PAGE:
With a dominant victory over North Carolina in the Independence Bowl in the past, Missouri fans don’t have any time to waste before looking toward the future, as the SEC released its 2012 schedule Wednesday morning.
First, a quick breakdown on how the schedule is made:
- There are 14 teams in the Southeastern Conference, split into two divisions of seven.
- Schools play eight SEC games.
- Schools play all of the teams in their own division annually, accounting for six games.
- Each school has a “cross-division rival,” which it also plays annually.
- Schools then rotate through the remaining opponents in the other division to fill their last game. Previously, this was done on a two-year home-and-home basis, but the SEC said in its release Wednesday that the 2012 schedule has no bearing on 2013 or future schedules.
Missouri will play in the SEC East with Florida, Georgia, Kentucky, South Carolina, Tennessee and Vanderbilt. Texas A&M is Missouri’s cross-division rival. The Tigers will face Alabama for their rotational game.
The nonconference portion of Missouri’s schedule has yet to be finalized. The Tigers definitely will face Arizona State in Columbia on Sept. 15, but their other three games are still up in the air.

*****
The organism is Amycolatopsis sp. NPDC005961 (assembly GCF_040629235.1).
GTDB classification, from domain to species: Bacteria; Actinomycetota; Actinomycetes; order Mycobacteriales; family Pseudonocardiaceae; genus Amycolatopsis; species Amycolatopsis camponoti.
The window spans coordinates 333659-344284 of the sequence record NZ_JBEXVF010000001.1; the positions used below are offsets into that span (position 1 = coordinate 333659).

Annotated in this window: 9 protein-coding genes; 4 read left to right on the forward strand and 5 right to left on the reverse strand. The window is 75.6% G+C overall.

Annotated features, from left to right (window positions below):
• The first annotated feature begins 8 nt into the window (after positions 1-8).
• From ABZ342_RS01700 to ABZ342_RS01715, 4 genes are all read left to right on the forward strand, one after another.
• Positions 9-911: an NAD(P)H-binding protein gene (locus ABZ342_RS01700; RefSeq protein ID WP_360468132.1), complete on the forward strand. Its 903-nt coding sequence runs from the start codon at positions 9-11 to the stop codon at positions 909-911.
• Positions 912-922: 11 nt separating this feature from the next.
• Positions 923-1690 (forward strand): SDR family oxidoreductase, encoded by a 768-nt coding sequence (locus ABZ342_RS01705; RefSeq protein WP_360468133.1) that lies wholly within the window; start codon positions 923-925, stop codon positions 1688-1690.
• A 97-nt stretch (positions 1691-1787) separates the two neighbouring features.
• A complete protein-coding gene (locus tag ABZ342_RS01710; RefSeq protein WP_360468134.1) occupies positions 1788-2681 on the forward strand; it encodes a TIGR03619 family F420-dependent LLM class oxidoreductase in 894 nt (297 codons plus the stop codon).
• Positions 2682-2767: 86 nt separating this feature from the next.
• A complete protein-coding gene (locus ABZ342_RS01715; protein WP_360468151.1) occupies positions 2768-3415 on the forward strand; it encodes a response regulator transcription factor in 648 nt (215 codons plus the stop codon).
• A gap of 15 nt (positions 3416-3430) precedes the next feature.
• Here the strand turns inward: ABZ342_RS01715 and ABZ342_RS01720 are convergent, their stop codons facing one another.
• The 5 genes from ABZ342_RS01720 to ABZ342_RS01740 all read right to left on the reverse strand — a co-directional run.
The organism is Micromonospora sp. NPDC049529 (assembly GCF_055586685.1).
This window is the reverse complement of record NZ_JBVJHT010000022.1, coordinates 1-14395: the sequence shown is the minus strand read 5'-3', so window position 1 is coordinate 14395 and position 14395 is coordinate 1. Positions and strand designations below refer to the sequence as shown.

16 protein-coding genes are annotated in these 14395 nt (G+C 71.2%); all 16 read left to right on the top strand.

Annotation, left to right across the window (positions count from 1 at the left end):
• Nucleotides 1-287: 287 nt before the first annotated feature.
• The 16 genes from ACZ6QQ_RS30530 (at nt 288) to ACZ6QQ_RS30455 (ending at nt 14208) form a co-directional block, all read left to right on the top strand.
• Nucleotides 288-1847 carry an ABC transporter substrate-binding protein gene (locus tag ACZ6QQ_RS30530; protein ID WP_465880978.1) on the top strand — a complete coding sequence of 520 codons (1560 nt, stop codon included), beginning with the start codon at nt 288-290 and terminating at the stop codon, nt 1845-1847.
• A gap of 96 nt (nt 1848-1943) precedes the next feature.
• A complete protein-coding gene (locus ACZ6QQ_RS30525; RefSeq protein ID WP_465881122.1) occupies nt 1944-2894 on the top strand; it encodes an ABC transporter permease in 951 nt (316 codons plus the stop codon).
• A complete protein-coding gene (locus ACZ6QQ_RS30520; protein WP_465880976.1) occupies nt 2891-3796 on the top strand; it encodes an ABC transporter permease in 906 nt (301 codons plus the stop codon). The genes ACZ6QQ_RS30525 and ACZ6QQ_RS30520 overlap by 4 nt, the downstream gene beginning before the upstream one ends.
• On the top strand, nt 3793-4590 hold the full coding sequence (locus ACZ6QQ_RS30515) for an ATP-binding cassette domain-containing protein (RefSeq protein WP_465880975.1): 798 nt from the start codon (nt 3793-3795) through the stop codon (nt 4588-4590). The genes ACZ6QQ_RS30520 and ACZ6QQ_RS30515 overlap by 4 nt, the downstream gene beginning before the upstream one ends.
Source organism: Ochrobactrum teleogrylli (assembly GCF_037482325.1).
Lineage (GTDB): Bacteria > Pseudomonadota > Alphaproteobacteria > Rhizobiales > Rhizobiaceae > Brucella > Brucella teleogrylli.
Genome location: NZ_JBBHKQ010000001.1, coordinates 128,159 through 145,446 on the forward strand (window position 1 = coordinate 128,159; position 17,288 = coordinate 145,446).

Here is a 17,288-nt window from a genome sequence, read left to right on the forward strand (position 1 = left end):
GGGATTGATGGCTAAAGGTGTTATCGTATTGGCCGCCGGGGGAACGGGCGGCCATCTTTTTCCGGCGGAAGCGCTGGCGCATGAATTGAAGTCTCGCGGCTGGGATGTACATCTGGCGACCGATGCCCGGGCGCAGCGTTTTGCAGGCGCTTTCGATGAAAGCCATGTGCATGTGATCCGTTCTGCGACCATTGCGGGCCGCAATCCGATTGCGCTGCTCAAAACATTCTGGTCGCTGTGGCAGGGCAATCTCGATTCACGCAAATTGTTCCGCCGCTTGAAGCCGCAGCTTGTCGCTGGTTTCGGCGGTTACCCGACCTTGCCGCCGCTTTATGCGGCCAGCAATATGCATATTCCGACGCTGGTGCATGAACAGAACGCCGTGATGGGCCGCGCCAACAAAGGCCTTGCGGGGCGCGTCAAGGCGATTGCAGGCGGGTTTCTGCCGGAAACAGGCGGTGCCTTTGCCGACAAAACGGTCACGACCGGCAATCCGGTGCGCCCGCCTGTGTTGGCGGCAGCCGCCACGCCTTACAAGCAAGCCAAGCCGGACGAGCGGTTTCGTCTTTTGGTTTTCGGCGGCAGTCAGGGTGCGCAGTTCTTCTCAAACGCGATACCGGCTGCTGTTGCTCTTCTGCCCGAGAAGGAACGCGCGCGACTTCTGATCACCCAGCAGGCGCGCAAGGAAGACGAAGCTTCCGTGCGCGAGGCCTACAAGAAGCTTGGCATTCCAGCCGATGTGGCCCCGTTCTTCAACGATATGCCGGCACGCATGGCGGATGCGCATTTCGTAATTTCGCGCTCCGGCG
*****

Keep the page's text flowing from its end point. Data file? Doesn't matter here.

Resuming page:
Mark Alnutt, Missouri's senior associate athletics director for administration, who is in charge of football scheduling, said the Tigers' nonconference scheduling plan will stay consistent with what it has been:
- One game against a BCS conference team. (The BCS conferences are the ACC, Big 12, Big East, Big Ten, Pac-12 and SEC.)
- Two games against teams from outside the BCS conferences (Conference USA, MAC, Mountain West and Sun Belt).
- One game against a team from the Football Championship Subdivision. (Note: When the Big 12 went to a nine-game league schedule, the Tigers dropped the second non-BCS conference game.)